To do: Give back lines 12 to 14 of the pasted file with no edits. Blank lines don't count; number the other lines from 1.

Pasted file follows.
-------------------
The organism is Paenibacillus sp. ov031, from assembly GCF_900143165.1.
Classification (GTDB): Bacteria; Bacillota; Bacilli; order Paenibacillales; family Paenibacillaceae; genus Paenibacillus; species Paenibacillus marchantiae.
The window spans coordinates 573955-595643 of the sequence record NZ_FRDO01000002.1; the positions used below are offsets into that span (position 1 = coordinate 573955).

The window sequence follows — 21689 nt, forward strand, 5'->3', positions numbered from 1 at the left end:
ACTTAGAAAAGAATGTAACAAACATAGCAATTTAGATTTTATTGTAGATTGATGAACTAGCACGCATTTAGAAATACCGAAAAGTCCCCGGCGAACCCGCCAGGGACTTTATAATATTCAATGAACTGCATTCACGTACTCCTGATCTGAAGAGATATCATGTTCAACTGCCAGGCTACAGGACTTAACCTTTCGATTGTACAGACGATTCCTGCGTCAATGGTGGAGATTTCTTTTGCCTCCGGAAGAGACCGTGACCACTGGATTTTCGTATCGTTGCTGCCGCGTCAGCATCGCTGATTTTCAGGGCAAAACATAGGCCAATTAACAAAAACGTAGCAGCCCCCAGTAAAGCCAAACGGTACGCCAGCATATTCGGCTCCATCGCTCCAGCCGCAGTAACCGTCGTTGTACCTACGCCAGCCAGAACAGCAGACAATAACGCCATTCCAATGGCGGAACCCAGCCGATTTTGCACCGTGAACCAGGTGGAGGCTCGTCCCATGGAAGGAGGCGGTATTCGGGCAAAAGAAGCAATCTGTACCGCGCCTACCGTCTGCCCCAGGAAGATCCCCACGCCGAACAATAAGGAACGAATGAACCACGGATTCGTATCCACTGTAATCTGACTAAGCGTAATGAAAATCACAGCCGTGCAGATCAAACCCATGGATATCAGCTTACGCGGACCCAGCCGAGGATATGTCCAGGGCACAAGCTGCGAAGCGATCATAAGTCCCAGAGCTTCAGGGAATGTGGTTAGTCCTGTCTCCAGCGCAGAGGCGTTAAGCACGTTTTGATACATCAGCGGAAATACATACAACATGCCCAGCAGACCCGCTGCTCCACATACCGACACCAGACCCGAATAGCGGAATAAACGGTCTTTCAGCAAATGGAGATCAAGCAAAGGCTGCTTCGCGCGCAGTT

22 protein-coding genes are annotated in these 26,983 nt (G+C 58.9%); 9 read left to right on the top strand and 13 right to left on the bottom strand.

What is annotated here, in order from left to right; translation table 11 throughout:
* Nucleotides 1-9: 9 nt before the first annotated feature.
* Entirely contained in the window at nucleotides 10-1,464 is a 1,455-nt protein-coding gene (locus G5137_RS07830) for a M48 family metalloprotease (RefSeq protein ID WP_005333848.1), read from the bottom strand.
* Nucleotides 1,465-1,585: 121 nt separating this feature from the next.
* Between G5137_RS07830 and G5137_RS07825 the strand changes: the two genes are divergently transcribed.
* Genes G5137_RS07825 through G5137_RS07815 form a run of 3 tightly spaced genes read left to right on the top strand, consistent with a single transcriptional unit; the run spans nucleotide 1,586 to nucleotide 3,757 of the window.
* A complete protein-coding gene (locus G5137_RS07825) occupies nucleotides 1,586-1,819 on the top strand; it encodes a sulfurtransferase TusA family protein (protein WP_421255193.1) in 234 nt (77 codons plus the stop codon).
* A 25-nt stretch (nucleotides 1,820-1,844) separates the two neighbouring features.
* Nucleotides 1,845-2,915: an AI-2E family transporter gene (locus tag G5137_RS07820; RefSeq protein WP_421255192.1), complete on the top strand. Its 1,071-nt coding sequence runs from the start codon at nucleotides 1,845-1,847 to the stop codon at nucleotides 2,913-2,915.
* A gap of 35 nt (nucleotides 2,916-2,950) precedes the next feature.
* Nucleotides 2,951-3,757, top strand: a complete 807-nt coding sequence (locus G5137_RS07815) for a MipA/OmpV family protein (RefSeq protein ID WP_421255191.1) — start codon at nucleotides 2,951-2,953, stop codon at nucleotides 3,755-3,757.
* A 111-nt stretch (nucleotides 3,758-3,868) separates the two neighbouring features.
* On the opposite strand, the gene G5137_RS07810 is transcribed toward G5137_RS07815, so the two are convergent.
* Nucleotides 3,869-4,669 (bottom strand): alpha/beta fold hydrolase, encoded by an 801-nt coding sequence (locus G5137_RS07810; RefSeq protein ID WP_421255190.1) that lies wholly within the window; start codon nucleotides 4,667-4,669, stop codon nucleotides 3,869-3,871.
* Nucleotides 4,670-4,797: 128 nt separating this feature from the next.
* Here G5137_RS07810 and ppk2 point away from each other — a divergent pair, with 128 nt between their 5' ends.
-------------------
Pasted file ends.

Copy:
* Genes G5137_RS07825 through G5137_RS07815 form a run of 3 tightly spaced genes read left to right on the top strand, consistent with a single transcriptional unit; the run spans nucleotide 1,586 to nucleotide 3,757 of the window.
* A complete protein-coding gene (locus G5137_RS07825) occupies nucleotides 1,586-1,819 on the top strand; it encodes a sulfurtransferase TusA family protein (protein WP_421255193.1) in 234 nt (77 codons plus the stop codon).
* A 25-nt stretch (nucleotides 1,820-1,844) separates the two neighbouring features.